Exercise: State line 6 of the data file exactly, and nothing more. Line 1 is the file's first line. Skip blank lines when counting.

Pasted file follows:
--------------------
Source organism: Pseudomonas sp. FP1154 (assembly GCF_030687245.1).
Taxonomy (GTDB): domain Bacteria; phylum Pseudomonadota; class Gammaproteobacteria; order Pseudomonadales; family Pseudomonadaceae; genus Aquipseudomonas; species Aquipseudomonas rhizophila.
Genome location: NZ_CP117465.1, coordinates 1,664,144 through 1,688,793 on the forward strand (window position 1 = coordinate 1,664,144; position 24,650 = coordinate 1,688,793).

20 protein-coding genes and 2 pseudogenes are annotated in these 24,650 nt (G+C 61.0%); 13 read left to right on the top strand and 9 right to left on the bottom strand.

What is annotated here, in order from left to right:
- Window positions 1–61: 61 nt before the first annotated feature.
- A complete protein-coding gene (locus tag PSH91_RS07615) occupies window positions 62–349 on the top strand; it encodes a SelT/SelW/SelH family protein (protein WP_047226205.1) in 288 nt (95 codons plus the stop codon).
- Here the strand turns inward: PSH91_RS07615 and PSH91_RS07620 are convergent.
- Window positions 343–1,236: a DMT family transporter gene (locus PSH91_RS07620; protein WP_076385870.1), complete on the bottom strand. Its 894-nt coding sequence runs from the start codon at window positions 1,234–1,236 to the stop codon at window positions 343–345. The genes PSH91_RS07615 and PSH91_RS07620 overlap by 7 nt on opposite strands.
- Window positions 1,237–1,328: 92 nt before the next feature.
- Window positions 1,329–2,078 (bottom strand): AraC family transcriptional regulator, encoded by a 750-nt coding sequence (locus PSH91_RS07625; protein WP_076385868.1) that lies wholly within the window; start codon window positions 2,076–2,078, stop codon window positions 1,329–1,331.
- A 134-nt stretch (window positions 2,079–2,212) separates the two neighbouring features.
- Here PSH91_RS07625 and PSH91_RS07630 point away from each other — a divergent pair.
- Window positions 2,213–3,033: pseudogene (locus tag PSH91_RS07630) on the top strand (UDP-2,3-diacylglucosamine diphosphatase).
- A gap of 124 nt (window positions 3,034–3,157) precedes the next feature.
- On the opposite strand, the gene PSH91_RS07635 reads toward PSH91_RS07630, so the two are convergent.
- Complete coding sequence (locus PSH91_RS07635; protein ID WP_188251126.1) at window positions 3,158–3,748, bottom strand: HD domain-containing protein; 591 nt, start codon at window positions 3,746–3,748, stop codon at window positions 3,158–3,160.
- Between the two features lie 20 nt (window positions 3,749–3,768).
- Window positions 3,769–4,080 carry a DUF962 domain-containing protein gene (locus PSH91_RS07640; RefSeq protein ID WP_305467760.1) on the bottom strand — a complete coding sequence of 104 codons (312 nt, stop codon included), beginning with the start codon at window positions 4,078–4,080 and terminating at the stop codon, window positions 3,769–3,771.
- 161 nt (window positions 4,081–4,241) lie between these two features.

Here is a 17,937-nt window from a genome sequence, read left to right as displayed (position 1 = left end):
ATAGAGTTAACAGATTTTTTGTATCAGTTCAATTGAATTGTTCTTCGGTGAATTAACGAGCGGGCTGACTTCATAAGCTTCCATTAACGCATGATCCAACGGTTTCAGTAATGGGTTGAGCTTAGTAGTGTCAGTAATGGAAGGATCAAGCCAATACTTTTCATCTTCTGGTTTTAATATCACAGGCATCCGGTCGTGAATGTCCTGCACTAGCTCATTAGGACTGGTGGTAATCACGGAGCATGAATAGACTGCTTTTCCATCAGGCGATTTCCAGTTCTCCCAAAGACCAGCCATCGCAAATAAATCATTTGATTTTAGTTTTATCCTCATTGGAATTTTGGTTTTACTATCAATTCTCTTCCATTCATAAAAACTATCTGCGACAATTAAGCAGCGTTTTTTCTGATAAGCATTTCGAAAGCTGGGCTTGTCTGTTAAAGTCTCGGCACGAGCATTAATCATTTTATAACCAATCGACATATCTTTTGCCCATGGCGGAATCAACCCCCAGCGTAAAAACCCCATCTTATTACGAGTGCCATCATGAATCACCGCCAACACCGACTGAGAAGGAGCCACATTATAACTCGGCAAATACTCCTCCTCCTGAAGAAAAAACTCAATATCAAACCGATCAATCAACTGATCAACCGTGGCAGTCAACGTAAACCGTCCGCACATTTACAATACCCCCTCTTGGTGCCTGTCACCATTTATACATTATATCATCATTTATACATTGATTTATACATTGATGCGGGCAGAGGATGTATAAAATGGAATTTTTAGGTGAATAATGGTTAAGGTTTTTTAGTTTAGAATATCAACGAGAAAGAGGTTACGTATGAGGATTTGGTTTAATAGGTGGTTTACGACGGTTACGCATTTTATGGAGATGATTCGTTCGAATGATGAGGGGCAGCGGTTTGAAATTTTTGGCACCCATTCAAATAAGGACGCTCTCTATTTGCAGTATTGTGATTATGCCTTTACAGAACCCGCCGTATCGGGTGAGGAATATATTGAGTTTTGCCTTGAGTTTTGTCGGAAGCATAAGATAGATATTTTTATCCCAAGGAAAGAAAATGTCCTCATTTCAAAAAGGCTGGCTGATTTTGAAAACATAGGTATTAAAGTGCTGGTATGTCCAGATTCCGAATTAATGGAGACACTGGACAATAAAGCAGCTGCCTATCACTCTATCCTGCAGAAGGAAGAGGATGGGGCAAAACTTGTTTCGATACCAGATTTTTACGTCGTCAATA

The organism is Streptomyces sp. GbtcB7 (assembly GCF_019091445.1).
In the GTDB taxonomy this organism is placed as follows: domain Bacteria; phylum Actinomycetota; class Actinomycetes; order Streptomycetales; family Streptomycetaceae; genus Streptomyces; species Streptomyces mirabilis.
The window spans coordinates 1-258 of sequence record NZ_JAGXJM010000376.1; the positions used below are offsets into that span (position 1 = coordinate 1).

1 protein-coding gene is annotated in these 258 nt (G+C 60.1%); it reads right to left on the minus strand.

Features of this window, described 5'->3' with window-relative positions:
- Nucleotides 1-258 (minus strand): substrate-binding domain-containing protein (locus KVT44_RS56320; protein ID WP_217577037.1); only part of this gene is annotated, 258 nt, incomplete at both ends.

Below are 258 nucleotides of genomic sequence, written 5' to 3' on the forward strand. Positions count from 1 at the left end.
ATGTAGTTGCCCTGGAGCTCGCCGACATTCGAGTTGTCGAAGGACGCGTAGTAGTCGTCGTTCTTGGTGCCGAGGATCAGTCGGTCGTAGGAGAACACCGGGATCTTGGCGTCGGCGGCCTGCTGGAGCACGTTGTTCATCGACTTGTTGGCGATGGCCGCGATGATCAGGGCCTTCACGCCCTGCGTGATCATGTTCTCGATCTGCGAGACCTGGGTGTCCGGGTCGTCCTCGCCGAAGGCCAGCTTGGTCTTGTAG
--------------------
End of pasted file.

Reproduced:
- Window positions 1–61: 61 nt before the first annotated feature.